Creativity and the Brain



From the realm of opinion, not science--my take on creativity and our right/left brain duality.

First, we need both kinds of "processing" to be grounded in this material world. As artists  (or anyone with a dedication to living as a maker, no matter the field of study) we transform spiritual, emotional energy into the material world. We communicate between. Given the way our 21st Century Western culture  runs, yes, we sometimes forget to spend enough time in the right-brained energy of flow. We all know it -- that sense of timelessness and non-thought that sometimes kicks in when we are focused, flowing and non-judgmental about the work on the table, the easel, the sewing  machine. But, especially once one makes the leap into "art as a business," allowing the flow can be frightfully under appreciated -- hey, we got stuff to make, stuff to sell, stuff to teach and talk about. We move over to Mr/s Leftie and forget the source.

How about giving that creative flow it's due today. If not today, then sometime this week. Turn off the chatter, find the right  music to help the flow. Put all expectations aside, drop everything and go with the flo3w.

And as you do (and I do), then step outside of the duality that right vs. left brain can (falsely?) promote. We do need BOTH. Process without product can keep an artist a dilettante, preventing one from finding and exploring deepest meaning and tackling the tough stuff both in and outside of one's work. Plus, you'll never get anything done. Product ion without process makes it easy to get lost in the doing, avoiding the being that actually results from this more determined left-brained exploration.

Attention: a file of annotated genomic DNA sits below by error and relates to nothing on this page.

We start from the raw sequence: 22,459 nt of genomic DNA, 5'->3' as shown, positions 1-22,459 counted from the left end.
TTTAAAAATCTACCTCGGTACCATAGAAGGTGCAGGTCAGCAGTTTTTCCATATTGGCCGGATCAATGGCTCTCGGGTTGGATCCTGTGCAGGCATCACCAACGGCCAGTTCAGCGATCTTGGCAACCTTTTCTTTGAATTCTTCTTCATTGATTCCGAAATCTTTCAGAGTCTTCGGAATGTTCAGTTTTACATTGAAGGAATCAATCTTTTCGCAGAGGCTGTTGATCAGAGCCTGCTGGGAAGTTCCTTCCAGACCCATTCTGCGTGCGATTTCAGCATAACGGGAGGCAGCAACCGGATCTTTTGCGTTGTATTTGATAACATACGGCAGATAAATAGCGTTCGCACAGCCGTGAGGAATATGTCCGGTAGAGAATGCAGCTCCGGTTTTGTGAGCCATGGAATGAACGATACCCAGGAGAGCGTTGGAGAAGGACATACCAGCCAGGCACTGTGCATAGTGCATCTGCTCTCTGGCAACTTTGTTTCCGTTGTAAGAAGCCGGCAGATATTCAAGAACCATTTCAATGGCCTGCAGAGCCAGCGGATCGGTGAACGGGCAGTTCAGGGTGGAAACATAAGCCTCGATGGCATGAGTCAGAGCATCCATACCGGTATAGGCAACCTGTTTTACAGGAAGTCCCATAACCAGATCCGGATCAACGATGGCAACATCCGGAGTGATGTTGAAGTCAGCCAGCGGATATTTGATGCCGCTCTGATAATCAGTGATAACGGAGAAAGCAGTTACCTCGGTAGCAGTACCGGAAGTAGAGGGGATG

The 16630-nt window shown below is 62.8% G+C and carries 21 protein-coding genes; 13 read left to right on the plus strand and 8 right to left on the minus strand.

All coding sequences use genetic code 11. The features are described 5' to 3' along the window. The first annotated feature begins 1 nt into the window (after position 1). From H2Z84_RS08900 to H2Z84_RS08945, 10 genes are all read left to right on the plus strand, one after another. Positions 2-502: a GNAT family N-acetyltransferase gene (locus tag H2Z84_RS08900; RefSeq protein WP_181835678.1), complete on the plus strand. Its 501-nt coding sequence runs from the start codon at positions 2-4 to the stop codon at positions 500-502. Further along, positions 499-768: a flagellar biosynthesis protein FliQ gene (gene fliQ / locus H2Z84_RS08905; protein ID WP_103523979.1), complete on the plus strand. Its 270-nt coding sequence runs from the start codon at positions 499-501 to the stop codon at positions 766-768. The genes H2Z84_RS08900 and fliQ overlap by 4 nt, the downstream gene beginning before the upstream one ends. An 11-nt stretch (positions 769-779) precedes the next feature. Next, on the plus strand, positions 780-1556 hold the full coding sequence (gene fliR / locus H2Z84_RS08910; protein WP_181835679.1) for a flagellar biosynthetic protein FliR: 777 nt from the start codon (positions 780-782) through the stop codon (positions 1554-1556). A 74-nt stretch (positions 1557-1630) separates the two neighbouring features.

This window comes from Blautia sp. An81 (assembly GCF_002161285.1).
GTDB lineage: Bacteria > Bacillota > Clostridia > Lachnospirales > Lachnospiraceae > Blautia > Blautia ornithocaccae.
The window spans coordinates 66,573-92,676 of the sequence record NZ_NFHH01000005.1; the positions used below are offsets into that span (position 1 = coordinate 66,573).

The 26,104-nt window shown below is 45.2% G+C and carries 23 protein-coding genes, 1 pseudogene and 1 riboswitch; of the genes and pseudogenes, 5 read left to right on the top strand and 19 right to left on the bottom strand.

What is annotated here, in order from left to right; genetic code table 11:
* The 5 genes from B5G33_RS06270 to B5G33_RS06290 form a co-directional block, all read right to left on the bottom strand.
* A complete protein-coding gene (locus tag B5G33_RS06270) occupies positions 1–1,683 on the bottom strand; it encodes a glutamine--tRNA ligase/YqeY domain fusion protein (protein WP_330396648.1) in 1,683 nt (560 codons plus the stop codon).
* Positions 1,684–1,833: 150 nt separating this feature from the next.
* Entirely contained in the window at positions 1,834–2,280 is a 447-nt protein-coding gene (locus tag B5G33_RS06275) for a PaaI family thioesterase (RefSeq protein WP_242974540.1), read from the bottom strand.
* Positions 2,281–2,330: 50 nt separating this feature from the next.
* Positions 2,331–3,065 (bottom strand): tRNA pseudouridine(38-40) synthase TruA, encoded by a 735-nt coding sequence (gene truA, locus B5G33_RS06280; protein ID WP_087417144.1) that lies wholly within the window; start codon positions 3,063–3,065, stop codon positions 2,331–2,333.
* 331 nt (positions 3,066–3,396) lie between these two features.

I've been reading and enjoying Coaching the Artist Within by Eric Maisel. He has this to say about dualistic thinking:

"When a person opts for the fully creative life, then she must do what is required of her to combat the powerful anticreating forces aligned against her. These forces arise from within her own being, from her cultture and just from being alive on this planet. One of the most important things that she must do is refuse to take sides with dualities like process and product, simplicity and complexity, discipine and flexibility, and so on, dualities that are integral parts of the creative process. Rather, she must accept both parts of each pair and come to a real understanding of the value of each, the place of each in the creative process. Then she can become a holistic creator, someone who has learned not to arbitraily and defensively exclude options." 

 So, just as water and stone might seem at odds, the universe would be profoundly unbalanced with only one or the other.